Mini-splits use an outside compressor and condenser and indoor air handling units like central air conditioning; however, the difference is that each room to be cooled has its own air handler so that it can be zoned individually. Each indoor unit is connected to the outdoor unit by a conduit carrying the power and refrigerant lines. The indoor units are usually installed toward the top of a wall near the ceiling.
Night Breeze is a state-of-the-art HVAC cooling technology. It saves energy in hot, dry climates, and is basically a whole-house fan, central A/C, and indirect water heater all rolled into one. During the summer, the system draws in as much cool outdoor night as possible — the air conditioner only runs when absolutely necessary. During the winter, it can provide heat using the home’s hot water system.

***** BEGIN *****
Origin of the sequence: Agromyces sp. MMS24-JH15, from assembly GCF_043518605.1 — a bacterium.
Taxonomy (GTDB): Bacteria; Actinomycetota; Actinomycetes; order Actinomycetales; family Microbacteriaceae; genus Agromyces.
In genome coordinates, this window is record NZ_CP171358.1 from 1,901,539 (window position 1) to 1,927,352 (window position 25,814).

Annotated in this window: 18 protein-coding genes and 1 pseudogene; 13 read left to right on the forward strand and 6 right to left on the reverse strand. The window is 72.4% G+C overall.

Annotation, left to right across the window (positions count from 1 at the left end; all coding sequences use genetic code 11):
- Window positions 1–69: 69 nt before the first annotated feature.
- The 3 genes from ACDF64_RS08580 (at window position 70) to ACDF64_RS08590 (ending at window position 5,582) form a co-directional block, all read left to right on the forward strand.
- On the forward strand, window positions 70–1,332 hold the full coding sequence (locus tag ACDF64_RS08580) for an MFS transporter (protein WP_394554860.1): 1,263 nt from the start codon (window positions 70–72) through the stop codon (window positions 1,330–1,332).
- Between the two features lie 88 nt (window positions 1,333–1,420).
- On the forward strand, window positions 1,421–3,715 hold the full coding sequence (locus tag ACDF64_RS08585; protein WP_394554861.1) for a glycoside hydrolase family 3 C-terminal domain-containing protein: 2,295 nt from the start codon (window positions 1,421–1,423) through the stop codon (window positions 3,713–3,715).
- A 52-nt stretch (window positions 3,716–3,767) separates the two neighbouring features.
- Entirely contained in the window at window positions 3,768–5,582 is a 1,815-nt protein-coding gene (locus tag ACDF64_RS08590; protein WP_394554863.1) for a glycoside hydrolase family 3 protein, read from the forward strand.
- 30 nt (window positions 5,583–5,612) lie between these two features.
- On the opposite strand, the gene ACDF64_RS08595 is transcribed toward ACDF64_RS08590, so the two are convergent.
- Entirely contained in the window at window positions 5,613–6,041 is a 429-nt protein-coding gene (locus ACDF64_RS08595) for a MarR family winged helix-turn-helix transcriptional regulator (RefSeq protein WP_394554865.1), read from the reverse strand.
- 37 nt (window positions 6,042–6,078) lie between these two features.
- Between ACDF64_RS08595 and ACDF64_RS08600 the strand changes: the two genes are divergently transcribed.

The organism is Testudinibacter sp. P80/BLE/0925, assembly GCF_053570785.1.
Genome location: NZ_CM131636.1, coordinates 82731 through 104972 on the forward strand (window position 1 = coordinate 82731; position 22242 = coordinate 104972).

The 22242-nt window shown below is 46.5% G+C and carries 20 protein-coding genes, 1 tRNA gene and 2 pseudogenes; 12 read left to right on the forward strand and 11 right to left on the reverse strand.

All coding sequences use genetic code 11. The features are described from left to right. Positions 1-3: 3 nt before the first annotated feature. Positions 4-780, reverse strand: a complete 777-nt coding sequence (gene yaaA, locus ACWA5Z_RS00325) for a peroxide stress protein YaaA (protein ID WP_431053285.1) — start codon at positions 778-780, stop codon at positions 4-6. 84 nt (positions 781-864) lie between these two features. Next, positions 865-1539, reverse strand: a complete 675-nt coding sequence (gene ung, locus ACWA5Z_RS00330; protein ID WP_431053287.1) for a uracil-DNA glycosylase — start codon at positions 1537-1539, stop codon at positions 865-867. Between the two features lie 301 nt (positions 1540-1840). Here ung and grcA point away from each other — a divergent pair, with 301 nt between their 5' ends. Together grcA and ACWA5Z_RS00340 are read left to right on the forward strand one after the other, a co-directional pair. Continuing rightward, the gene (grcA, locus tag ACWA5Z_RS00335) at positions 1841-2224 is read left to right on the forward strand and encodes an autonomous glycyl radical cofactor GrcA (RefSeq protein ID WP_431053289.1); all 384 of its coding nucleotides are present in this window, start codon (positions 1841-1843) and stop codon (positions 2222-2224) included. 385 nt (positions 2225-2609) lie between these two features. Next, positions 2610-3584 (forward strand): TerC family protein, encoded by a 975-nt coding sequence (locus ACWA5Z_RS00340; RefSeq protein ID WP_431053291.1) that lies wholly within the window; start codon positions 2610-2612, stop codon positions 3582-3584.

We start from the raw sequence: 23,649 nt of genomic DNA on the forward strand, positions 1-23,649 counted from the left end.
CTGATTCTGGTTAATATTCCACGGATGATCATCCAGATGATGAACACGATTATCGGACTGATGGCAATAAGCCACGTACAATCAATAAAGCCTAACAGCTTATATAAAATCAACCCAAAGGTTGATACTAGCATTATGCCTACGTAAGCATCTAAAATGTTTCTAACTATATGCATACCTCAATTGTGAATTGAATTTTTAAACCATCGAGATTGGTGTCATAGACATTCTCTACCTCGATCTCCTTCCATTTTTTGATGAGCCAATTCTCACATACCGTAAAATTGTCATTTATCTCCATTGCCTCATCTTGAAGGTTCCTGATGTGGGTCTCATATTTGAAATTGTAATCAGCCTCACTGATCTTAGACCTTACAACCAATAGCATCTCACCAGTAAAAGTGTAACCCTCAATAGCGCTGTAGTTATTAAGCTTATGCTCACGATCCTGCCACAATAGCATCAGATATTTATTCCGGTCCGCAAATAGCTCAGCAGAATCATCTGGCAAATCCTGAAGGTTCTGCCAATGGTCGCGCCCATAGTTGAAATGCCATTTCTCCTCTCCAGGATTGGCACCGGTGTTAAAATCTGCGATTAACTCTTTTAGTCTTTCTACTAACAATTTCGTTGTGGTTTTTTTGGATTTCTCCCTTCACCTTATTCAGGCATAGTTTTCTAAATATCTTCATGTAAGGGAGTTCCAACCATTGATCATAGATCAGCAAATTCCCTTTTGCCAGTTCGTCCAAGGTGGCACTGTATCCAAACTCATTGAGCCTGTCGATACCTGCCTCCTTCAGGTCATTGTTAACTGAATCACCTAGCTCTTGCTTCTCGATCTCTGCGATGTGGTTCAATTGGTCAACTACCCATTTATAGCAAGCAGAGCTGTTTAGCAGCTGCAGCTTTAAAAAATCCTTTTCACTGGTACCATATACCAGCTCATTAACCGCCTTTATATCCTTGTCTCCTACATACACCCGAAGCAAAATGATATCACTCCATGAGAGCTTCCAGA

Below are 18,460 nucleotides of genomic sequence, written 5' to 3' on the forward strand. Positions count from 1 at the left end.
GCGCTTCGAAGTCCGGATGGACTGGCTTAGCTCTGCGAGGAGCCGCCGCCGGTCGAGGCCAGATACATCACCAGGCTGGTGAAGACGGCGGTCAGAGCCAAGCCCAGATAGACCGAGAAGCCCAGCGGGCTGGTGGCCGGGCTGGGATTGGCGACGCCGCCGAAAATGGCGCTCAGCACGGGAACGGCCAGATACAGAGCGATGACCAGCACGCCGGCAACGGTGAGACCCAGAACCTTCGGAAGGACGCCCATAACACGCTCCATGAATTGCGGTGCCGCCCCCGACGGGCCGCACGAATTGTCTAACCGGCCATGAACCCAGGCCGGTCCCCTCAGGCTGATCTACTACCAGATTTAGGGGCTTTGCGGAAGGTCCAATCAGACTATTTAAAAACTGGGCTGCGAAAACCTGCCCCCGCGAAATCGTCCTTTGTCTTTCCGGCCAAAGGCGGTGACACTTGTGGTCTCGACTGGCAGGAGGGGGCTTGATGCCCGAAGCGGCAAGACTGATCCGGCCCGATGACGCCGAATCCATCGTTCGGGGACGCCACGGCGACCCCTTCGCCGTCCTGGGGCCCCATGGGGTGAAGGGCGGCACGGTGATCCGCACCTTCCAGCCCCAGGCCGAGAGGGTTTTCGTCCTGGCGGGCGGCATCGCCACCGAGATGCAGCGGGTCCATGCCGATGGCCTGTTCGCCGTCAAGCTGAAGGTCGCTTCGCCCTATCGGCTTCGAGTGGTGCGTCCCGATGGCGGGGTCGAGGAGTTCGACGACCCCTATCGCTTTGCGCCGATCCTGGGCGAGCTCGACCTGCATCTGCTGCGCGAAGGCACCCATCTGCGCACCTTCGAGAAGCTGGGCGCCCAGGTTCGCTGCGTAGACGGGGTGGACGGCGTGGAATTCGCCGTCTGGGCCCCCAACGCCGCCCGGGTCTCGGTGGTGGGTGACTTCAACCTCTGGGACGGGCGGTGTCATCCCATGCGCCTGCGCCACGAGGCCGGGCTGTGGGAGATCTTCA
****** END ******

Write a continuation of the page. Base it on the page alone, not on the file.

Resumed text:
Most homes in North America rely on a furnace to provide heat. A furnace blows heated air through a home’s ducts to deliver warm air to rooms throughout the house via air registers. This type of heating system is called most commonly known as forced air distribution. It can be powered by electricity, natural gas, or fuel oil.
Inside a gas- or oil-fired furnace, the fuel is mixed with air and burned, heating a metal heat exchanger where the heat is then transferred to the air. Air is pushed through the heat exchanger by the air handler’s furnace fan and then forced through the home’s ductwork downstream of the heat exchanger.
While furnaces carry heat in warm air, boiler systems distribute the heat in hot water, which it produces as it passes through radiators or similar devices throughout the house. The cooled water then returns to the boiler to be reheated. You may often hear water systems referred to as hydronic systems. Generally, residential boilers use natural gas or heating oil for fuel.